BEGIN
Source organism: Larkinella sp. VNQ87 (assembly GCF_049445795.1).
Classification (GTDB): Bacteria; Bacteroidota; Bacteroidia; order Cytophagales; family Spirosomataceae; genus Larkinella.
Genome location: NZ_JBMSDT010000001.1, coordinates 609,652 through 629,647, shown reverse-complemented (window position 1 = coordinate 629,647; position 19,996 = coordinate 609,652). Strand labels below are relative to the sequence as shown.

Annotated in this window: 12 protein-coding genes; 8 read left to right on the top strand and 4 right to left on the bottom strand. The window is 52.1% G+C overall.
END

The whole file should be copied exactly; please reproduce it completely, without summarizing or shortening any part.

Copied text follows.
Source organism: Larkinella sp. VNQ87 (assembly GCF_049445795.1).
Classification (GTDB): Bacteria; Bacteroidota; Bacteroidia; order Cytophagales; family Spirosomataceae; genus Larkinella.
Genome location: NZ_JBMSDT010000001.1, coordinates 609,652 through 629,647, shown reverse-complemented (window position 1 = coordinate 629,647; position 19,996 = coordinate 609,652). Strand labels below are relative to the sequence as shown.

Annotated in this window: 12 protein-coding genes; 8 read left to right on the top strand and 4 right to left on the bottom strand. The window is 52.1% G+C overall.